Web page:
As a member of my local authority, I want to say that the attitude of the two hon. Members who have moved and seconded the Amendment is typical of the attitude of the Tory Party. It is typical of the Tory Party to support the landlords against the interests of the tenants of slum dwellings. In my own borough we sometimes find it extremely difficult even to trace a landlord in order to serve a notice on him, and even after we have traced him it is extremely difficult to ensure that the people living in slum property can have suitable drains in that property.

I should like to know whether any of the sponsors of these Amendments have ever lived in slum property. I happen to be one who has. It is noteworthy that no Conservative Member who has associated himself with these Amendments represents a London constituency.

What is wrong with Clause 24? If a person is living in a slum house—and there are still plenty of them—why should not the local authority get on with the job of clearing the drains if the landlord does not do so and if previous Acts of Parliament allow the landlord so much time before he can be compelled to take action?

What is wrong with Clause 26, which deals with defective premises? If the landlord is not doing his duty by the tenants, surely somebody has to make him do it. The only bodies in this country who can do this are the local authorities. The trouble is that the people behind this opposition are afraid of the local authorities because there happen to be so many Labour local authorities. They would never have dreamed of doing this sort of thing years ago, when there were few Labour local authorities.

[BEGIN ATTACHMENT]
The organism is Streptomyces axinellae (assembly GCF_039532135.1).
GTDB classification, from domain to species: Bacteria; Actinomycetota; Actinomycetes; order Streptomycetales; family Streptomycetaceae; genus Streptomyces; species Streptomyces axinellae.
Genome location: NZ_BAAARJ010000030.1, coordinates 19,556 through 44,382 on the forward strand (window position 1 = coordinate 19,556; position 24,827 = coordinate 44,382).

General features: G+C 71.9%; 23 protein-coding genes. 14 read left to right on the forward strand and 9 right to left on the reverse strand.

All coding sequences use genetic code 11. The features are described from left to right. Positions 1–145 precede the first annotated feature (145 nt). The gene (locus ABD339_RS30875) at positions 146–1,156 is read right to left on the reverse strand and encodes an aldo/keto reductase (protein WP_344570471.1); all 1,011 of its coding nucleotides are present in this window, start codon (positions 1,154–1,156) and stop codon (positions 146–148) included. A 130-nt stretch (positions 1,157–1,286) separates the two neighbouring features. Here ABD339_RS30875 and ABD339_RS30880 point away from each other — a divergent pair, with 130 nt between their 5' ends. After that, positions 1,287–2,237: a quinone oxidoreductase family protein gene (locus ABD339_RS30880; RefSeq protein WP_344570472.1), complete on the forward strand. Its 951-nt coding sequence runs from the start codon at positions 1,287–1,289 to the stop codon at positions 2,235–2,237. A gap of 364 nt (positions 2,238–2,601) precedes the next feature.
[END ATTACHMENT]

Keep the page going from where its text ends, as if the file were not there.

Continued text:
Lieut.-Colonel Lipton

Has my hon. Friend taken note of the fact that not a single hon. Member opposite who has put his name to any of the Amendments is a Member representing a London constituency?

Mr. Edwards

Yes, I have already referred to that fact. I am very glad that the Chairman of the 1922 Committee has declared the policy of the Tory Party. Obviously, the policy is: landlord first and slum tenant last.

Mr. Walker-Smith

If the hon. Member will be good enough to refer to Clause 24 (2) he will see that it refers to the occupier as well as to the owner. He will perhaps not be aware—although perhaps other of his hon. Friends can so inform him—that there is a definition of "owner" for Public Health Act purposes which excludes a ground landlord if there is an intermediate lessor. In other words, the long-term absentee landlord whom the hon. Gentleman seems to be aiming at is not within the provision of "owner" in any event.

Mr. Edwards

The hon. Gentleman can come out with his legal jargon as much as he likes, but the fact is that the sole purpose of the London County Council in bringing this Bill before the House is to make conditions better for those who are living in very bad conditions. The purpose of the two main Clauses, Clauses 24 and 26, is to benefit the health of those who still have to endure those bad conditions.

In Clause 32, we again have the landlordism of the Tory party as against public interest. What is wrong if a local authority does retain property which has been acquired by compulsory purchase in the interests of the people in that local authority area? The difference between us is that when a local authority acquires property, it does so in the interests of the people in its area, as a service and not at a profit, whereas hon. Members opposite prefer profit to service. It is clear that hon. Members opposite are more and more determined to do all they possibly can to support private profit and landlordism as against the improvement of slum conditions in which so many people live.